With these experiences and lessons learned, FullStack Modular’s dedication to sustainability and process yielded their latest project for the Portland factory: a sustainable hotel for Starwood Capital Group in Sunnyvale, California.

Rendering of Starwood Capital's Treehouse Hotel

A rendering of Starwood Capital Group's first modular Treehouse hotel in Sunnyvale, CA, manufactured by FullStack Modular. Opening is scheduled for late 2024.

Related Listening:
Notes From a Growing Manufacturer: New Projects and Lessons Learned w/ FullStack Modular

Roger Krulak, founder of FullStack Modular, joins the podcast to talk about the growth of his modular manufacturing company and the exciting projects FullStack and its partners have in the pipeline.

Roger also shares some of the lessons learned from his career in modular and gives advice to up and coming modular manufacturers.

Listen to more podcasts here.

Chasing Sustainability Highs in California

The six-story Treehouse hotel features 200 modules and 143 rooms, all done in coordination with Starwood Capital Group, who, as Roger says, has embraced many of the tenets that make modular work better. The private investment company was looking for a firm that could build in California not just with sustainability in mind, but also climate resiliency in a high seismic zone.

In fact, FullStack Modular’s focus as a mid-to-high-rise all-steel construction modular company resonated with Starwood Capital Group’s plans to create the first Treehouse hotel in the U.S.

“They interviewed every modular company in the world,” said Roger. “It sounds funny, but I’m totally serious. They felt like our unique approach to offsite construction provided them a long-term solution.”

“Our system is seismically responsive, wind responsive, and adaptable to almost every condition,” said Roger. “From whatever our mods sit on all the way through the parapet, it’s all mods, stairwells, elevator shafts, [and] there are no concrete cores in FullStack Modular’s system. It’s all steel and cement floors. Then, it’s all bolted together on-site.”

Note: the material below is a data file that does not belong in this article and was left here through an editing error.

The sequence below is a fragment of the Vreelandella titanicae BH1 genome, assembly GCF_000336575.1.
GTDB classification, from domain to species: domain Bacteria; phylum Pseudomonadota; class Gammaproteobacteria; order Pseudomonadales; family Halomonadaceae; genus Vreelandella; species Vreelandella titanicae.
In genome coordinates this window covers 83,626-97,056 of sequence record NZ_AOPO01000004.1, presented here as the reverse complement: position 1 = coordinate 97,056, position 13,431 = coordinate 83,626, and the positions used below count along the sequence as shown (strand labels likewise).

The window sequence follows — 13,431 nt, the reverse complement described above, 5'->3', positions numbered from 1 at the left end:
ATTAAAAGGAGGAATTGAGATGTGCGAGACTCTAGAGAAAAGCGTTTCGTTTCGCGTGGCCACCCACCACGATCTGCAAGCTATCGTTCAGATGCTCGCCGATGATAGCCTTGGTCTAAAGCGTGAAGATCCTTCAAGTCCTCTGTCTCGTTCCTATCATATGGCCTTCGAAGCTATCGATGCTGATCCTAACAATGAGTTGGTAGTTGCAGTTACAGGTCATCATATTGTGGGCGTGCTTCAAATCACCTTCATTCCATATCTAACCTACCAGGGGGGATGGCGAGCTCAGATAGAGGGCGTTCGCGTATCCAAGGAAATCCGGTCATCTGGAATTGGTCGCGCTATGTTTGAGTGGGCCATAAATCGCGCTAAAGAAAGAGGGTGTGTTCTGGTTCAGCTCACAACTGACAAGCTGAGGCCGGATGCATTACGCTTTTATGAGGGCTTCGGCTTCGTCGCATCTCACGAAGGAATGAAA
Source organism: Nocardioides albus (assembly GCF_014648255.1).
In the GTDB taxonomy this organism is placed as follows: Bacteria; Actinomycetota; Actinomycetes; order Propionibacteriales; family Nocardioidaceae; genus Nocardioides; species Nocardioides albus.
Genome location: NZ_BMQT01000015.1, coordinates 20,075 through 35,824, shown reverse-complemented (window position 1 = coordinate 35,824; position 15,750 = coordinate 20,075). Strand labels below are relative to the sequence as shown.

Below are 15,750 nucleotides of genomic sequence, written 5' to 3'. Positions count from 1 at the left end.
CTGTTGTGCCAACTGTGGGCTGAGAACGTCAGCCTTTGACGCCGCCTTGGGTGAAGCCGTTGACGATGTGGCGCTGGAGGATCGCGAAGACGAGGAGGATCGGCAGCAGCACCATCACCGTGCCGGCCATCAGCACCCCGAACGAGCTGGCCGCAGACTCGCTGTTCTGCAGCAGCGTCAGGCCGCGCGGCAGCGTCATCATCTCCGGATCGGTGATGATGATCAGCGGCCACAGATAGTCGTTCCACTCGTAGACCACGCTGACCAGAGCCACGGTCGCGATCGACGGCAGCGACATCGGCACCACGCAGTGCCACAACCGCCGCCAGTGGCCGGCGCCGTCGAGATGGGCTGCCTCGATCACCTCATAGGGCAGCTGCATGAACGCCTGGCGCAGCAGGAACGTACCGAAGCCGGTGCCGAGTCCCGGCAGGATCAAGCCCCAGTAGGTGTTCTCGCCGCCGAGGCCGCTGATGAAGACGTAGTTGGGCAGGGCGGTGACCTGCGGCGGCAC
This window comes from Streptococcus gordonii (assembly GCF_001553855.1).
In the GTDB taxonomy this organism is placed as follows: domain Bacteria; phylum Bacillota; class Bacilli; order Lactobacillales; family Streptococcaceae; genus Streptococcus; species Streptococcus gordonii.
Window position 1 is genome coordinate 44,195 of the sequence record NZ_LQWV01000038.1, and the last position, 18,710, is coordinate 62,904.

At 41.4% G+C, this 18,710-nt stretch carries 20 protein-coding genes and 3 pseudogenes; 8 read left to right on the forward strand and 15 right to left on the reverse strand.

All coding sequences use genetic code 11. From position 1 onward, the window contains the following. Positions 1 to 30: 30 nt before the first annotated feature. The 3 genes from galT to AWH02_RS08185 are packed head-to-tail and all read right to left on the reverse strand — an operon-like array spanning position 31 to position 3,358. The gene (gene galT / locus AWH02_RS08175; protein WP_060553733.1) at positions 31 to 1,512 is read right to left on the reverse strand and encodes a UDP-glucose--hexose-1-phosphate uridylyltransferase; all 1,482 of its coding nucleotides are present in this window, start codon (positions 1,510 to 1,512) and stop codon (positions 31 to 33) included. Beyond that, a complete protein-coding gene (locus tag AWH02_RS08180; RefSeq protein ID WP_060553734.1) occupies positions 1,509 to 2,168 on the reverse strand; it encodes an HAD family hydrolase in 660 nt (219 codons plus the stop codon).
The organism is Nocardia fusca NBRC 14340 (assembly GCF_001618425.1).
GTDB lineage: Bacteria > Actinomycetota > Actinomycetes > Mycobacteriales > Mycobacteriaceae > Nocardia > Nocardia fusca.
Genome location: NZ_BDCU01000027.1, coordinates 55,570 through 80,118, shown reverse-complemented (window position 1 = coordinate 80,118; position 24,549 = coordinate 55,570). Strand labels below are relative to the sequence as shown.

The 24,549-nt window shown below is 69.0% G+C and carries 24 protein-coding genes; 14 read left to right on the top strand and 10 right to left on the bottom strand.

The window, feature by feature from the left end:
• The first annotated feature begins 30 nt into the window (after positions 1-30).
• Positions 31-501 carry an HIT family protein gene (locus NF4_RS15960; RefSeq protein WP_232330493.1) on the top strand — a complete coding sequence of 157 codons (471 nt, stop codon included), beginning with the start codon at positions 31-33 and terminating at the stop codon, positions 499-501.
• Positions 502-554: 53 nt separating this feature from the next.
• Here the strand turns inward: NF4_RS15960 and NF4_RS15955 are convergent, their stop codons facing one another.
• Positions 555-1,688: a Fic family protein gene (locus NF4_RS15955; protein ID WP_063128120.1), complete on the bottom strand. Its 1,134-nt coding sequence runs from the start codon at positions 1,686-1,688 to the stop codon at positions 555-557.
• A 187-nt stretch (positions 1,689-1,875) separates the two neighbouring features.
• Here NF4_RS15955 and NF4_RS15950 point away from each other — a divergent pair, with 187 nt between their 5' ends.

Rendering of Starwood Capital's modular Treehouse Hotel

Manufacturing Modules in Portland Bound for California

After working with Starwood Capital Group on the overall design and goal, the Portland factory set to work on developing six different varieties of modules. With FullStack Modular’s system of building with double-loaded corridors, the construction and building process looks to be quick. Roger says the company is aiming to assemble the six-story building over the course of one month once all the modules have arrived via truck from Portland to Sunnyvale.

While the Portland factory is working on these modules, the project took a bit to get started. COVID delays related to the hotel business—namely financing and knowing when to officially start—plagued the manufacturer, on top of supply chain delays.

In all, the timeline is now set to deliver the modules in April or May of 2024. The goal is to have the hotel open by the end of 2024.

About the Author: Karen P. Rivera is a freelance writer and editor with a passion for storytelling. She is former United Nations-based reporter, with experience covering international breaking news, venture capital, emerging healthcare tech, and the video game industry.